A new doc is designed to feel like a freewheeling conversation with Willie Nelson; the Oscar best director nominees are all dudes again; Scream creator Kevin Williamson says what’s good and bad about making the first Scream without Neve Campbell. All in today’s Movie News Rundown.
Willie World: Wille Nelson & the Family, which just debuted at Sundance, doesn’t exactly follow a tight narrative. The film’s directors tell Daniel Joyaux that it’s very much intentional — because Willie Nelson himself never follows a tight narrative.
Sick and Scream: In a conversation with writer-producer Kevin Williamson about his new COVID slasher movie Sick, Josh Encinias asked Williamson about making Scream VI, the first Scream film that reportedly will not feature Neve Campbell. “It’s sad, of course I wish she was a part of it,” Williamson says. “But one of the things of not having to service your legacy character, is in this one we can really focus on the new characters.” He also talks about the new Halloween franchise, and why he thinks horror is a uniquely gay-skewing genre.
Neve-er Say Never: I feel like people are being so public about Neve Campbell not being in Scream VI that she must be in Scream VI. You know?
No Female Directors: As The Hollywood Reporter‘s Beatrice Verhoeven noted yesterday, the Oscar nominations for Best Director again included no female directors. It was a surprise to people who were rooting for The Woman King‘s Gina Prince-Bythewood, Women Talking‘s Sarah Polley, Till‘s Chinonye Chukwu, She Said‘s Maria Schrader and Aftersun’s Charlotte Wells. The biggest snub has to be Polley, given that Women Talking was nominated for Best Picture. (It’s another of those magical films that direct themselves.) Polley was at least nominated for Best Adapted Screenplay.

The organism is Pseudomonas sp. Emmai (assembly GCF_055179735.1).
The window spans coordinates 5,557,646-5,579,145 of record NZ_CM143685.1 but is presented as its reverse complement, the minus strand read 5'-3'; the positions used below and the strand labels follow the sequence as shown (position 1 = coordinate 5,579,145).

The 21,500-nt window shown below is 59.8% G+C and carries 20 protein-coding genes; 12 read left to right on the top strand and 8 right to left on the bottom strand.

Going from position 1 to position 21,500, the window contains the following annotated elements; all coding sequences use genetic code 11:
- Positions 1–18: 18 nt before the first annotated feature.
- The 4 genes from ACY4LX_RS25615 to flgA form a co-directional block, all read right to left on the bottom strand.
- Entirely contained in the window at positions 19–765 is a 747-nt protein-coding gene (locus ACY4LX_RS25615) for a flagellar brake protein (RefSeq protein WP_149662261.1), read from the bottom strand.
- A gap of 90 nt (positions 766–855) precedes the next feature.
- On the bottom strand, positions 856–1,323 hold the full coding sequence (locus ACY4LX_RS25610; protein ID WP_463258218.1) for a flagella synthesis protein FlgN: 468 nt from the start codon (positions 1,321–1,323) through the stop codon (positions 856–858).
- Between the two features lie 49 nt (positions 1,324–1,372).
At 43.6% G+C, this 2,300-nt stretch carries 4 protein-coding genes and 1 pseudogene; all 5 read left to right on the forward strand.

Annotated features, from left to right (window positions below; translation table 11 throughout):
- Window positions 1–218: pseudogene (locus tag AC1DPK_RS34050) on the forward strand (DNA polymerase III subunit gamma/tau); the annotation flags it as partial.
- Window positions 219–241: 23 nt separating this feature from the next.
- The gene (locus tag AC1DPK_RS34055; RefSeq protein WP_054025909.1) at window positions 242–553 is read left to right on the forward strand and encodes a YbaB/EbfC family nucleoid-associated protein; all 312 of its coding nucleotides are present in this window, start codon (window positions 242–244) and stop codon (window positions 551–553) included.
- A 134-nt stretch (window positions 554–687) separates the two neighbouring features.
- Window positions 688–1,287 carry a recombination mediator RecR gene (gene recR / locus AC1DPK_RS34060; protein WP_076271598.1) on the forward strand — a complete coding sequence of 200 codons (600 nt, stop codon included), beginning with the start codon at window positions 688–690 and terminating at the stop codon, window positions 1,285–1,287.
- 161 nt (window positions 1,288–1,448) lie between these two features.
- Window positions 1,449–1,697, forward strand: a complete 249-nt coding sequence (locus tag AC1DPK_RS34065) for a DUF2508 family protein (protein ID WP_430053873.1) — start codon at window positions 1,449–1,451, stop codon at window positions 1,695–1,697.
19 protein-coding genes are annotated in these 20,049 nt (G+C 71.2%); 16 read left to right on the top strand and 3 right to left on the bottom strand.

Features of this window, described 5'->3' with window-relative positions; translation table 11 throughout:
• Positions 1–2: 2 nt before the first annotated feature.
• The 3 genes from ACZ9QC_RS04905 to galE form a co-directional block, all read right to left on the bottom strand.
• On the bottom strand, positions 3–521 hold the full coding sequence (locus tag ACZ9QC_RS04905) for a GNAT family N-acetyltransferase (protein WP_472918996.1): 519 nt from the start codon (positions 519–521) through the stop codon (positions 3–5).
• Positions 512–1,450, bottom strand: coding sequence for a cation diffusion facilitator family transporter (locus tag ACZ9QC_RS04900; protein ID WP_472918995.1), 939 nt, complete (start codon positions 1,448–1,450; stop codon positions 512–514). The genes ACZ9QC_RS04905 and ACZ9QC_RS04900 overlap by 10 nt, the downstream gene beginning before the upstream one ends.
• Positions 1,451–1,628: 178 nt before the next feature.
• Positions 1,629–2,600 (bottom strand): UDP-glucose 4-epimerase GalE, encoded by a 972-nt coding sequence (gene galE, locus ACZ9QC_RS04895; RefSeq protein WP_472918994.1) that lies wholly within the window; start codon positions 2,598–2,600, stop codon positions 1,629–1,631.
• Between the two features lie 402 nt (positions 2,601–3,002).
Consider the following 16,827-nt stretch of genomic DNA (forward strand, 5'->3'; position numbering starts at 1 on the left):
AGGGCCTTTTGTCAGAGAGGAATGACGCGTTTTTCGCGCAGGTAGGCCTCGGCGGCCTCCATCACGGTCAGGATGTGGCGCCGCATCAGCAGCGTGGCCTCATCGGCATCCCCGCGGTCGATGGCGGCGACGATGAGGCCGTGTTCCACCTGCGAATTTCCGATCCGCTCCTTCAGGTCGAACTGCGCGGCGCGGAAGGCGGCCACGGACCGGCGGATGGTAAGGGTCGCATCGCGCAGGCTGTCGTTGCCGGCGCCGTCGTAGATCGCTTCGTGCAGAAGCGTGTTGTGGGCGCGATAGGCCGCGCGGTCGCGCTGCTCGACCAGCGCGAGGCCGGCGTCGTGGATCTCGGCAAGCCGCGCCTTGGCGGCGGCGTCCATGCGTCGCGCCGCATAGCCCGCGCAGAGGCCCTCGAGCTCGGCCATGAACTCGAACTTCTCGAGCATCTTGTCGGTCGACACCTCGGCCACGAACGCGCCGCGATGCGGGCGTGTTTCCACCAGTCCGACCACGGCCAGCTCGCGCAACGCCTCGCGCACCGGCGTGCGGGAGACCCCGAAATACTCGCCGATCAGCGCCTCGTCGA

The Numbers: The number of women-led films that Oscar voters could potentially nominate is small because fewer female directors get the chance to make high-profile films. According to a recent USC Annenberg study, men were hired over women at a rate of 10-to-1 to direct the the 100 top-grossing films of 2022. “Maybe the films were top-grossing because men are better at directing films!” say dudes who are insecure. Maybe! Or it could be that studios have at least a decent chance at guessing which of their films will be the biggest moneymakers, since so many are sequels or based on existing IP. And studios choose men to direct these films much more often than they choose women. Do men get more of these great opportunities because male directors have longer track records, because male directors have always been given more opportunities to direct more hit films? I’m sure that’s part of it. And so the cycle continues.
Chinonye Chukwu: Without specifically mentioning the zero Oscar nominations for Till, the film’s director, Chinonye Chukwu, shared an Instagram post that people couldn’t help but interpret as a response: “We live in a world and work in industries that are so aggressively committed to upholding whiteness and perpetuating an unabashed misogyny towards Black women,” Chukwu wrote. “I am forever in gratitude for the greatest lesson of my life – regardless of any challenges or obstacles, I will always have the power to cultivate my own joy, and it is this joy that will continue to be one of my greatest forms of resistance.” The post included an image of the director with Myrlie Evers-Williams, one of the real-life people portrayed in the film about Mamie Till-Mobley (Danielle Deadwyler) as she transforms the racist murder of her son, Emmett Till, into a landmark moment for the Civil Right Movement.
May I Editorialize? I haven’t seen Till, so really can’t say if it was snubbed. But Chukwu’s last film, Clemency, was one of the best films of 2019, and I do think it was snubbed at the Oscars. (I at least expected nominations for Alfre Woodard and Aldis Hodge, who were both outstanding.) Here are Chukwu, Woodard and Hodge talking about Clemency on one of the first episodes our podcast, available on Apple, Spotify or here:
Ghostface Killah: Our younger readers may reasonably find themselves asking: Is Ghostface Killah from the Wu-Tang Clan named after the Ghostface Killer from Scream? The answer is no. The first Wu-Tang album came out in 1993, and the first Scream movie came out in 1996. Ghostface Killah is named after a character in the 1979 kung-fu film The Mystery of Chessboxing, a scene of which we proudly present here.
Main image: Ghostface killer from the Scream franchise, starring Neve Campbell, whose name we are repeating here for sneaky SEO purposes.